I am constantly trying to improve and refine the quality of my clients movement. For many, we have to re-lay their movement foundation completely prior to introducing more intensive methods of training.
What many people fail to realise is that they are working too hard to achieve improvements in strength, power, etc. If they would only take a step back and address the big picture issues, they’d actually see a better change in performance. Movement is the low hanging fruit. Working on mobility, stability and movement will add pounds to the bar as well as mph and control to your swing, almost instantly in many cases.
The body is built to move as one seamless, integrated unit. Instead I see golfers with a laundry list of movement issues:
– Poor breathing patterns
– Anterior pelvic tilt and lumbar lordosis/ Posterior pelvic tilt and thoracic kyphosis
– Horrible thoracic mobility
– Poor rotation through the hips
– Poor rotation through the shoulders
In truth this list could go on, but these are the major ones to start. As an example, let’s look at one of these issues and see how it could hold back your performance.
If your pelvis is in constant anterior tilt with a big lordosis of the spine, you’re stretching out the big muscles on the back side of your body (chiefly the hamstrings) and not allowing them to contract optimally.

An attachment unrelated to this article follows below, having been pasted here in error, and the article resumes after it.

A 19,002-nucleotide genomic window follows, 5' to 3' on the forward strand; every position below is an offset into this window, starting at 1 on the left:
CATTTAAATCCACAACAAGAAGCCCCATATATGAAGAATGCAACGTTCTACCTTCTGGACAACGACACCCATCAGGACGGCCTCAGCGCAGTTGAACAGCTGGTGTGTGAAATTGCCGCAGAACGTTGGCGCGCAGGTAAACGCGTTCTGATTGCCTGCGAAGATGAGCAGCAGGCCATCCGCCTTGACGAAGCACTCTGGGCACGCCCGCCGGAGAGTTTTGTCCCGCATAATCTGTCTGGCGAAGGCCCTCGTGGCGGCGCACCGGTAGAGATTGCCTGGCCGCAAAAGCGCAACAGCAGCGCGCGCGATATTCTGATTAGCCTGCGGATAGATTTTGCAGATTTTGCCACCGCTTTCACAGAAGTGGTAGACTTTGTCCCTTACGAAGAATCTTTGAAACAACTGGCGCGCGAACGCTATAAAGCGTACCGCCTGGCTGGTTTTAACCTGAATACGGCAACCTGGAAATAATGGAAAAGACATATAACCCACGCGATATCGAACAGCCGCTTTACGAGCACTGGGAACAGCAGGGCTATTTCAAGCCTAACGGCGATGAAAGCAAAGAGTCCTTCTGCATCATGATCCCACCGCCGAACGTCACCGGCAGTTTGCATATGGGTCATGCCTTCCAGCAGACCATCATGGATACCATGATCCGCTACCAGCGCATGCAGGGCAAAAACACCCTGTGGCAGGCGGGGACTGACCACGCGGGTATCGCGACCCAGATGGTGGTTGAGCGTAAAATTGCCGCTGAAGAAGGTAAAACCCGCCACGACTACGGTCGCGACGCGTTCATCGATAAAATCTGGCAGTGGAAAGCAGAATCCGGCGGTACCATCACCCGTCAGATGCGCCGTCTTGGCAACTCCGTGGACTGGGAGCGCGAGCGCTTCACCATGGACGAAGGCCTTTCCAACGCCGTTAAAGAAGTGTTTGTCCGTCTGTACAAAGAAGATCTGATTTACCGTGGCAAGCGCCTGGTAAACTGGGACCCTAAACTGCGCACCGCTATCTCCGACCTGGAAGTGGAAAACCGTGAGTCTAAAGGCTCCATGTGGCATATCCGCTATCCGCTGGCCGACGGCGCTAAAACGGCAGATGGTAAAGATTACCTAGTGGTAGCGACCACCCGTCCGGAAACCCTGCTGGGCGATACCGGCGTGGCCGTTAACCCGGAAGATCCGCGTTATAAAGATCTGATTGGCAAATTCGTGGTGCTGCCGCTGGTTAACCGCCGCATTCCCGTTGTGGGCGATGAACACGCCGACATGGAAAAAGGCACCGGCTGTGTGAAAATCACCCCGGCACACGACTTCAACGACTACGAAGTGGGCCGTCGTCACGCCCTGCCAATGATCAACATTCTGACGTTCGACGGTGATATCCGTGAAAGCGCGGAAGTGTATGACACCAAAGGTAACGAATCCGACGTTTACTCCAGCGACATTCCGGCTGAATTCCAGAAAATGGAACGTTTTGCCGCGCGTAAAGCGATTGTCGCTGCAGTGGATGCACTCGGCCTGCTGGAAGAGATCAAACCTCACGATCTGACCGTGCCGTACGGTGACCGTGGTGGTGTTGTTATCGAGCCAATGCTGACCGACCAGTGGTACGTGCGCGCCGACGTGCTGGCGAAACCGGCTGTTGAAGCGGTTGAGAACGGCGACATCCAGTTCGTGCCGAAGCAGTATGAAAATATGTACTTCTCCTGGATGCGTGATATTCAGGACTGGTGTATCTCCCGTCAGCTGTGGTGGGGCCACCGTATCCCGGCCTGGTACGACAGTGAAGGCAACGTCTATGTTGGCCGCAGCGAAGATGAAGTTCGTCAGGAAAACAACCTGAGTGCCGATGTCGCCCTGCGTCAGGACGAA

Perhaps more importantly, your core is offline, your diaphragm and pelvic floor are no longer facing each other and able to work together to create intra-abdominal pressure and stability. Effectively, you can’t transfer energy from your lower to your upper body as efficiently. This presents a massive problem as your ability to convert the power created by rotation of the pelvis into club head sped in the golf swing relies on the efficient transfer of energy through the core. With a weak or unstable core you’re losing distance and control.
This is why I bang on about movement quality so much. You can train hard, hitting balls, deadlifting and squatting heavy but these won’t give you optimal results (in fact, that may even exacerbate the problem) until you sort your movement. In short, it can add distance to your tee shots and lbs to your deadlift, without ever actually training the pattern in question.
Both in my personal training and when working with clients, call me lazy, but I want the easy gains first. Think working smart, before you start working hard.